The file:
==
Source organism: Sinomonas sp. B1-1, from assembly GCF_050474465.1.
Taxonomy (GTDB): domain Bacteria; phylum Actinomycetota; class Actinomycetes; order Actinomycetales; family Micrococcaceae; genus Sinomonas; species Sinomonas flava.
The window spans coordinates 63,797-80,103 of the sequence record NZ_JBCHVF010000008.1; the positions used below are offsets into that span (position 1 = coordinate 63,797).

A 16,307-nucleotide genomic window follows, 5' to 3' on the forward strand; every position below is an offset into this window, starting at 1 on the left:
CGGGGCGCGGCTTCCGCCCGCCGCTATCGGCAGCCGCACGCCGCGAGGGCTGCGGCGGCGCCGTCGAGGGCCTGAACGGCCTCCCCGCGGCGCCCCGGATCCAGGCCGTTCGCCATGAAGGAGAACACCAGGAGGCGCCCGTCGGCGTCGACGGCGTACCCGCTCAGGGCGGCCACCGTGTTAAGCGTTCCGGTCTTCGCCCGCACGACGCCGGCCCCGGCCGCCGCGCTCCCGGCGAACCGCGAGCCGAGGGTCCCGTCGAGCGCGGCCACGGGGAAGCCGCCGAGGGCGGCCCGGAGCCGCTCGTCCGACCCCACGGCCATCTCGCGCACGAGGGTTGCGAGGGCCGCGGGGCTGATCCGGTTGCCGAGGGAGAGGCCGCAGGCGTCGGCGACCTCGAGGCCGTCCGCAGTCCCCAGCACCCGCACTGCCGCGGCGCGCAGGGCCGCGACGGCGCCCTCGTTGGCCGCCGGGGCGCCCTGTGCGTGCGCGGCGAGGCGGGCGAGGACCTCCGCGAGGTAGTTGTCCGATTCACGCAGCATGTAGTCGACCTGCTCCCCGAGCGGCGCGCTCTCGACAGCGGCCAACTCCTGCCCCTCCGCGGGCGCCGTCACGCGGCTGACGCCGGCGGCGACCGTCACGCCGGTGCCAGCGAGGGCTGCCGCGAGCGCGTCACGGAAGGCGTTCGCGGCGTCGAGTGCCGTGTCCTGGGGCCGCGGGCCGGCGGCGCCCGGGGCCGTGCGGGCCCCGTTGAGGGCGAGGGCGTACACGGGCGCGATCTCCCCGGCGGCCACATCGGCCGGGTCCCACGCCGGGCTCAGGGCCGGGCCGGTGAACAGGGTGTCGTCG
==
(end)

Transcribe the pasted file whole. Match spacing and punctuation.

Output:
Source organism: Sinomonas sp. B1-1, from assembly GCF_050474465.1.
Taxonomy (GTDB): domain Bacteria; phylum Actinomycetota; class Actinomycetes; order Actinomycetales; family Micrococcaceae; genus Sinomonas; species Sinomonas flava.
The window spans coordinates 63,797-80,103 of the sequence record NZ_JBCHVF010000008.1; the positions used below are offsets into that span (position 1 = coordinate 63,797).

A 16,307-nucleotide genomic window follows, 5' to 3' on the forward strand; every position below is an offset into this window, starting at 1 on the left:
CGGGGCGCGGCTTCCGCCCGCCGCTATCGGCAGCCGCACGCCGCGAGGGCTGCGGCGGCGCCGTCGAGGGCCTGAACGGCCTCCCCGCGGCGCCCCGGATCCAGGCCGTTCGCCATGAAGGAGAACACCAGGAGGCGCCCGTCGGCGTCGACGGCGTACCCGCTCAGGGCGGCCACCGTGTTAAGCGTTCCGGTCTTCGCCCGCACGACGCCGGCCCCGGCCGCCGCGCTCCCGGCGAACCGCGAGCCGAGGGTCCCGTCGAGCGCGGCCACGGGGAAGCCGCCGAGGGCGGCCCGGAGCCGCTCGTCCGACCCCACGGCCATCTCGCGCACGAGGGTTGCGAGGGCCGCGGGGCTGATCCGGTTGCCGAGGGAGAGGCCGCAGGCGTCGGCGACCTCGAGGCCGTCCGCAGTCCCCAGCACCCGCACTGCCGCGGCGCGCAGGGCCGCGACGGCGCCCTCGTTGGCCGCCGGGGCGCCCTGTGCGTGCGCGGCGAGGCGGGCGAGGACCTCCGCGAGGTAGTTGTCCGATTCACGCAGCATGTAGTCGACCTGCTCCCCGAGCGGCGCGCTCTCGACAGCGGCCAACTCCTGCCCCTCCGCGGGCGCCGTCACGCGGCTGACGCCGGCGGCGACCGTCACGCCGGTGCCAGCGAGGGCTGCCGCGAGCGCGTCACGGAAGGCGTTCGCGGCGTCGAGTGCCGTGTCCTGGGGCCGCGGGCCGGCGGCGCCCGGGGCCGTGCGGGCCCCGTTGAGGGCGAGGGCGTACACGGGCGCGATCTCCCCGGCGGCCACATCGGCCGGGTCCCACGCCGGGCTCAGGGCCGGGCCGGTGAACAGGGTGTCGTCG